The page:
In my teaching, I have seen that lessons can be fun when:
1) An application is applied to the learning.
-ex. when I can see that material that I am learning now has application to what I will be doing in my life this week, month, year, life.
2) When the concept makes the problem solving easy.
-ex. When I can understand what is causing the frustration or making it hard, and taking that obstacle away by knowing how to work the problem in effective manner.
- laughing is a great why to take the edge off of homework. Make it fun by poking fun into it. Laugh about it.
4) Making the most out of the homework to see how you can breathe some life into something that is dull and lifeless.
-ex. some homework assignments have the ability (especially writing) to make it more than just learning how to write sentences;...
When I talk with my students about goal-setting, I encourage them to think hard about their goals and really hone in on what it will take to reach that goal. I encourage them to create SMART goals, along with an action plan. Often, our thought process
is general and vague - this leads us to set goals that we aren't going to meet, which is why people often give up on their New Year's resolutions. "Saving money" and "losing weight" are common goals that many people have, but these are example of non-SMART
goals. Likewise, many students set non-SMART goals when it comes to their academics. SMART is an acronym that can help students set personal and academic goals. I break it down here:
Specific: A goal of “getting good grades” is too general. Instead, specify what exactly will be accomplished. What grade are you shooting for? In what class? A SMART
goal would instead look like “Raising my Geometry grade from a B- to a B by next semester.”
1) You can have fun and be silly, but still increase focus on the subject
When I taught piano lessons to a 5-year-old girl, I would start off by asking her to find the weirdest, funniest sound that she could find on the keyboard, and then ask her to play the song she had practiced for that week in that sound! She always would
laugh and make faces, but it made the repetition of practicing the same song over and over less monotonous and more fun! This would start our lessons off on a great note, and they would be more of a game or exploration of music than just a class.
2) Take a snack break
After about 30-45 minutes of studying the same subject, it can get tiring and hard to focus. Our brains need a break! Stopping 30 minutes into a tutoring session to have a quick snack or drink can really help to give your mind the rest it needs to be able
to refocus and start refreshed after the break!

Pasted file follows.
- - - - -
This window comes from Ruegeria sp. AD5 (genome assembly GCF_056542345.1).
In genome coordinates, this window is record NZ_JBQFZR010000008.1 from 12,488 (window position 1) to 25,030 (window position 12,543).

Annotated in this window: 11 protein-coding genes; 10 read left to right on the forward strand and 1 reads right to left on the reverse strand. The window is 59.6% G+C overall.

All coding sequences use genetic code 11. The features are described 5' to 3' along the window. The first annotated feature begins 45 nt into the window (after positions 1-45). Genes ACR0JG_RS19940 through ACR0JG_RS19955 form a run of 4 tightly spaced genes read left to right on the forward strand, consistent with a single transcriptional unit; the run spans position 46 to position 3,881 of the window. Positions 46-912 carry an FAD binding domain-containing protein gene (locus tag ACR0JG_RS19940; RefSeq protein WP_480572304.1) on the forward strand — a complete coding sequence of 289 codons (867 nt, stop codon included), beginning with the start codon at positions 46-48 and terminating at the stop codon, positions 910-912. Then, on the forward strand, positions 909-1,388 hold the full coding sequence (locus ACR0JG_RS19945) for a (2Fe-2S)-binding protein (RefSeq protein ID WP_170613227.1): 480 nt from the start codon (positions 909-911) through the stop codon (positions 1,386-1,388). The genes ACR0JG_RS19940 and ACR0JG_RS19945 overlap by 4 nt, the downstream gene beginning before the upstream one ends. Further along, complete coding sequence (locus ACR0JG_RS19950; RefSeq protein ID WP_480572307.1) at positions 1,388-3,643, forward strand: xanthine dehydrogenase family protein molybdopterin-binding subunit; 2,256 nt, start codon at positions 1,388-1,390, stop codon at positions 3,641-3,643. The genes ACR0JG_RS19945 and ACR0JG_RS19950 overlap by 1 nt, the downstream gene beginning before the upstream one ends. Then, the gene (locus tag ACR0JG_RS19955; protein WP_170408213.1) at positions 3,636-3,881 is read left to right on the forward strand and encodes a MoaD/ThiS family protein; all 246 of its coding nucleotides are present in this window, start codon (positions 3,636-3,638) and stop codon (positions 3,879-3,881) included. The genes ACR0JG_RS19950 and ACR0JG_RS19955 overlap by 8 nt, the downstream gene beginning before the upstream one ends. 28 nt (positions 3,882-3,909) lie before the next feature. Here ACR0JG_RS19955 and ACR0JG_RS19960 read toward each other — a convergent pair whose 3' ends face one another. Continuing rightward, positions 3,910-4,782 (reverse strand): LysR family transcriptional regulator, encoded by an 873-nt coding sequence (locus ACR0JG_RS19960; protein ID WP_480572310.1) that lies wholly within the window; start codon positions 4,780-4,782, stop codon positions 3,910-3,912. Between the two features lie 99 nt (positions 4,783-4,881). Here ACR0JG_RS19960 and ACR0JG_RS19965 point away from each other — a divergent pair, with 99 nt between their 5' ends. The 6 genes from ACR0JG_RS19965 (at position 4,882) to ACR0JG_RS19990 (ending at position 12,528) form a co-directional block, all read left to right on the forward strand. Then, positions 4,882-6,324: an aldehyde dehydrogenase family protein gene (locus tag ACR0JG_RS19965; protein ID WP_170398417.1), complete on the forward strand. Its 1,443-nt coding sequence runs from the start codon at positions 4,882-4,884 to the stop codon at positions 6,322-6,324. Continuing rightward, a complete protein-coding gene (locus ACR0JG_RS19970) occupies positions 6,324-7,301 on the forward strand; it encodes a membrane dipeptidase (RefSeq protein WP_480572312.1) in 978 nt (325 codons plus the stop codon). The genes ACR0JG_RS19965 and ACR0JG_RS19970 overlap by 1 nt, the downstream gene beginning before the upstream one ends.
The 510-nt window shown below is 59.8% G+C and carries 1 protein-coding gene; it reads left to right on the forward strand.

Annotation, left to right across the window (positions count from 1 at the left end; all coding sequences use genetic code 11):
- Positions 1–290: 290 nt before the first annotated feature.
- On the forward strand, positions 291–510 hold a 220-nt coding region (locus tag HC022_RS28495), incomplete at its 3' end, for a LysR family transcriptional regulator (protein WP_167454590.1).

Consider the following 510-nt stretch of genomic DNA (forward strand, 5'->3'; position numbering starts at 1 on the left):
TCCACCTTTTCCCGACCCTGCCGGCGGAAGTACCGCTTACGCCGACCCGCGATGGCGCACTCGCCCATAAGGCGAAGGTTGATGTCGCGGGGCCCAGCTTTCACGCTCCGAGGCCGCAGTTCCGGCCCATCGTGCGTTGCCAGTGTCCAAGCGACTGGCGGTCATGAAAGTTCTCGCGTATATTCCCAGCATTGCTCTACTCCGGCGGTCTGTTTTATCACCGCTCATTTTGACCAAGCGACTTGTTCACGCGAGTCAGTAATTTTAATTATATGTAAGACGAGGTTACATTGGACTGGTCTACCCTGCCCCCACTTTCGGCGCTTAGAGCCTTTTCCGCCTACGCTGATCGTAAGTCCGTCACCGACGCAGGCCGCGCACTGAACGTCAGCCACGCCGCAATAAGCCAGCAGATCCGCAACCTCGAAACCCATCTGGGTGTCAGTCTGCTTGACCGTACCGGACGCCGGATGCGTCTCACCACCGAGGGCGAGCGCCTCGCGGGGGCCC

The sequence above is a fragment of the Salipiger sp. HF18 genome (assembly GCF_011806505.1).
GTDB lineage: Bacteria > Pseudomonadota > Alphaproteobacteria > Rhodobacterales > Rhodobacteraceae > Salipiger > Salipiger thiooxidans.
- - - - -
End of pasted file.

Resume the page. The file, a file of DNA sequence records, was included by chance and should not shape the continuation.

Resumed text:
3) Talk about your...
Just about every parent asks me this question. It is so difficult to answer because there is no set formula. So my honest answer: I don't know. Every student is different. There really are no easy fixes when it comes to learning differences.
(And I can't believe I said that-right?)
I like to think that teaching someone to read is like teaching someone to bake a cake. The first step is to assemble the ingredients and the tools you need to measure, mix and bake. With reading it's the same way. We need all the right ingredients and
tools to get the job done. We need to identify sounds, blend them together, take them apart and mix them into new words. The issue for students with learning differences is usually, that they need different tools than the ones they are used to working with.
Some students make steady consistent progress, while some progress, plateau, then progress,...
Let's be real people-- if you don't actually WANT to be 'better' is some real way, I'm not capable of making that happen by osmosis, meaning just being in the room won't be enough. Pride in my communications skills also won't mean much if you're not answering
or giving me feedback about the process, so that's an essential ingredient to our success-- the question and answer (plus practice!) process.
I'm a fairly accomplished writer; while a knee injury has slowed me down considerably, I know my way around most athletic events, including rugby. As a professional executive-personal assistant and long time sales professional, I'm clear on the idea I
need to know what is going good or bad in the overall, and I'll be asking you the 5 W's-- who, what, when, where, why (and how) regularly. The better you already know those answers, the faster we'll get to the 'meat' of the situation. "I got a D in English"
will elicit questions about why? and what the expectation...
As a former camp director (references available), and as a published writer and college English instructor, I can customize a reading and writing group to engage your teen. This will keep them in a safe environment, and they will be learning and practicing
their writing and analytical skills.
I will design a custom plan and schedule for your needs.
Why not contact another parent and see if their teens would be interested.